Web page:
Chapter one of his story should be a movie. Growing up in Massachusetts, Xavier A. Dphrepaulezz (also known as Fantastic Negrito) was the eighth out of 15 children. When you hear him sing, you just know he spent a lot of life trying to be heard. After moving to Oakland, a crime-riddled adolescence gave way to young Xavier sneaking into music classes at UC-Berkeley. A few busted record deals later and terrible car crash led Xavier to give up music. However, with a voice like his, he could not stay away.
Two albums and two Grammys later, Xavier has found a way to record with the same intensity as his live show. "Have You Lost Your Mind Yet?" may be the perfect message for these cordoned-off times. While the talk shows have neatly adapted to being "home shows," Fantastic Negrito gave Stephen Colbert one of his most electrifying performances even as all the others were toned-down and introspective. That same level of energy fires his third album where tracks like the Gospel-Funk of "Chocolate Samurai" and "I'm So Happy (I Cry)" provide much-needed relief and a throwback to days (not so) gone by. "Have You Lost Your Mind Yet" is a warrior's cry to everyone who cannot embrace each other but can embrace this steaming blend of Gospel, Funk, Blues, R&B, Soul and Folk music.
Have You Lost Your Mind Yet? (LP/CD)
(Cooking Vinyl/The Orchard)
Nashville Tears [LP/CD]
(Cooking Vinyl/The Orchard)
English dulcet singers and songwriters from the American South always go together so well. Like Dusty Springfield, Rumer is an interpreter of song. When she relaxes and settles into the lush backdrop, her versions of the East Texan Hugh Prestwood's songs like "The Fate of Fireflies" capture their universality. While she is no Trisha Yearwood, Rumer's ease with a song as hard to capture as the Emmy-winner "The Song Remembers When" is also well worth the price of admission. "Nashville Tears" serves as a great introduction to Prestwood's writing.
The Lemonade Stand [LP/CD]
Canadians continue to come on strong in Americana Country. Townes has a small, delicate voice but an unavoidable emotional connection. Given Jay Joyce's atmospheric production, Townes wrote these autobiographical songs to have a little more intimate pull. "The Way You Look Tonight (with Keelan Donovan)" is a huge potential hit with a neat chord change that refreshes the song's direction. While the massive "Somebody's Daughter" is modeled as the hit single, Townes is even at home in quieter textures ("When I Meet My Maker.") Given the right spin, Townes could be the next Maren Morris.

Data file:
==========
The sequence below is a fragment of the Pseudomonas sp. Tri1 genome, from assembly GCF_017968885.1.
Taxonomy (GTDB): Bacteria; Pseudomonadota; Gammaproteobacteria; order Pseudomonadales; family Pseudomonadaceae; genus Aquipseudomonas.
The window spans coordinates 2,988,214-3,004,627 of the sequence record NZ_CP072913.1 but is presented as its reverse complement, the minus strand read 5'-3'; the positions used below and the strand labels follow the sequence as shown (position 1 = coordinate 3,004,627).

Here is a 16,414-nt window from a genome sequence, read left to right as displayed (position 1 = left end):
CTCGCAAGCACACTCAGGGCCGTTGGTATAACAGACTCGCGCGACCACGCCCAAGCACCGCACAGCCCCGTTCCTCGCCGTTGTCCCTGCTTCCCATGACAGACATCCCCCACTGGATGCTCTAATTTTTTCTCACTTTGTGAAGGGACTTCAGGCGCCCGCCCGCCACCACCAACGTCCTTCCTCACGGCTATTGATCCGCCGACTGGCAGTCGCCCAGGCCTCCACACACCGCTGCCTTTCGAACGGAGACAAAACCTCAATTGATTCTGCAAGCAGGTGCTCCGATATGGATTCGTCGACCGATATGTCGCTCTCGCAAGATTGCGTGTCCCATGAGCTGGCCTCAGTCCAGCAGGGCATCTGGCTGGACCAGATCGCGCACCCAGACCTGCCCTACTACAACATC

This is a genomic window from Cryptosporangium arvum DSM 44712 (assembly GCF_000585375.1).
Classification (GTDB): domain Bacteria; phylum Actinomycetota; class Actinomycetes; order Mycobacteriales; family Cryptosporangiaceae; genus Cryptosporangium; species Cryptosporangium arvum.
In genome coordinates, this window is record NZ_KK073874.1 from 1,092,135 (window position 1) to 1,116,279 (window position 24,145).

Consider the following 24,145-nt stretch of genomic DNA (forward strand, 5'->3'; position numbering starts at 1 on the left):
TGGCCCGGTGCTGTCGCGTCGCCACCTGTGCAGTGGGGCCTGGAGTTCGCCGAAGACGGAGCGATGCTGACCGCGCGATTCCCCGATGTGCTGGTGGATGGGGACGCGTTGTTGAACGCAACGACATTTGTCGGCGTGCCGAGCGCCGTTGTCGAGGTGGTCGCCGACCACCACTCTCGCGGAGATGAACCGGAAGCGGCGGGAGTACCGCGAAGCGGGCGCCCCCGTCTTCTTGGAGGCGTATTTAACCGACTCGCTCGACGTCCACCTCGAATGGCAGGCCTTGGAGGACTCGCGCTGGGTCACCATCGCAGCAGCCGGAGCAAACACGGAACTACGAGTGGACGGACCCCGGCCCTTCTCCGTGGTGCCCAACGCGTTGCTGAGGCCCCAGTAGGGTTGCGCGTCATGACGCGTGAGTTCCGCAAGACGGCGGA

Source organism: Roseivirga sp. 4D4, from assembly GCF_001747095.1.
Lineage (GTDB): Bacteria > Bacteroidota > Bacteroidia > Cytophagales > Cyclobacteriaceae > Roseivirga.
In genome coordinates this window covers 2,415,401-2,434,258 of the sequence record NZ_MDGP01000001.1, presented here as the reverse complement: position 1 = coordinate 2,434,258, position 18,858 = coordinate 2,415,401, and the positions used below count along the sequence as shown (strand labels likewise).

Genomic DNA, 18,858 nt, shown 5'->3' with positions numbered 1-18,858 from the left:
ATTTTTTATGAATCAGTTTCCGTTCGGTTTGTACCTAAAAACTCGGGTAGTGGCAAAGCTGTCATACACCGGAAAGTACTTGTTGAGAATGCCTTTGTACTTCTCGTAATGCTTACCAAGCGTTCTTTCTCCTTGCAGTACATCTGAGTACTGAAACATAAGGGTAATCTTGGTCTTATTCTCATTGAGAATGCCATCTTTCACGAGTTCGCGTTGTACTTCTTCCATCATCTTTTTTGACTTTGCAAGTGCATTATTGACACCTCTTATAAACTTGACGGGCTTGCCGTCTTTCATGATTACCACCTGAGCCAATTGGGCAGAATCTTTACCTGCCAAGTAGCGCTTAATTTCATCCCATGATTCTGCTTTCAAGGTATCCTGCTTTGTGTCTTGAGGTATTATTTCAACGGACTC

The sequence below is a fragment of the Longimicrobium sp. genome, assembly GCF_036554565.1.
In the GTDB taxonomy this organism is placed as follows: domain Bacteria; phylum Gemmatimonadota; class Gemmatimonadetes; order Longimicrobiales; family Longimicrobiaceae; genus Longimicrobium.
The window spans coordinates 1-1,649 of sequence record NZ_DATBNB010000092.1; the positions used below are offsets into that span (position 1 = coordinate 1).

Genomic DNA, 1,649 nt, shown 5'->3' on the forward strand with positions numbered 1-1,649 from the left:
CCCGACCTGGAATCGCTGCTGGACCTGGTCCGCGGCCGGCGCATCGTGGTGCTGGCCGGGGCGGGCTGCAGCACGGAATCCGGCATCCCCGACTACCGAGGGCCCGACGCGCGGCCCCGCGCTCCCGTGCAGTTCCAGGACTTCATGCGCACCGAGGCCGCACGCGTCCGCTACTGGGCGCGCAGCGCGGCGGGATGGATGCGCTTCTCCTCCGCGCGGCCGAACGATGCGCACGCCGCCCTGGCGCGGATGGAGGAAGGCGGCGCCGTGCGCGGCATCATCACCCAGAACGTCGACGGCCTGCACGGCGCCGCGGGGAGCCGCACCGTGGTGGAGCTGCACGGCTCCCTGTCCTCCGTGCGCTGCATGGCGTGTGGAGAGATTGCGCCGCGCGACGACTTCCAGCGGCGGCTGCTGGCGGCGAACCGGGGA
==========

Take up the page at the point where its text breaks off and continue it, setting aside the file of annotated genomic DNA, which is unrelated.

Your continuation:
REISSUES OF THE WEEK
Claudio Simonetti & Goblin
Deep Red (Score)[LP/CD]
(Deep Red/Rustblade ITALY)
Say what you will about film scores, no other genre relies on them as heavily as Horror. The Giallo films of Italy in the Seventies and Eighties continue to garner respect and be seen as an influence of their American counterparts.
Three years after "The Exorcist" and before "Halloween," Claudio Simonetti's thrilling score for Dario Argento's first masterpiece "Deep Red" is both heavily thematic yet able to stand on its own. A mixture of the surreal and bitterly realistic, "Deep Red" evolves from three standard themes its chilling "Tubular Bells"-esque main title, its tense Prog Rock-ish reveals ("Deep Shadows") and its Rock-oriented chase passages. While the accolades tend to favor Argento's next film "Suspiria," "Deep Red" feels like the seminal Seventies Argento score. This new reissue adds a live set from Goblin playing it with film sounds and effects that cements its place as a huge influence on Slasher films coming from America in 1978 beginning with John Carpenter's direction and scoring on "Halloween."
Jerry Garcia & John Kahn
GarciaLive 14: January 27, 1986
As renowned as Captain Trips is with the Dead, his roots lie in Acoustic music. In Tom Wolfe's classic "The Electric Kool-Aid Acid Test," Garcia shows up in Berkeley during Ken Kesey's more Beatnik years. You can imagine their gatherings at that time were far closer to this set that features Garcia on guitar and vocals, accompanied by bassist Kahn. The retro "hoedown" feeling carries you a long way as Garcia and Kahn run through Folk ("Goodnight Irene") and Blues ("Deep Elem Blues") classics.
However, those are mere bookends for the main course as Garcia and Kahn serve up enough classic Dead ("Friend of the Devil" "Dire Wolf" and a rousing "Ripple") with a pair of Dylan favorites ("Simple Twist of Fate" and a thrilling "When I Paint My Masterpiece.") If you are a Deadhead or merely "related" to one, this is one set that will make all parties happy just like Garcia likely did back before there were acid tests, buses traveling Furthur and Merry Pranksters.
Mik Davis is the record store manager at T-Bones Records & Café.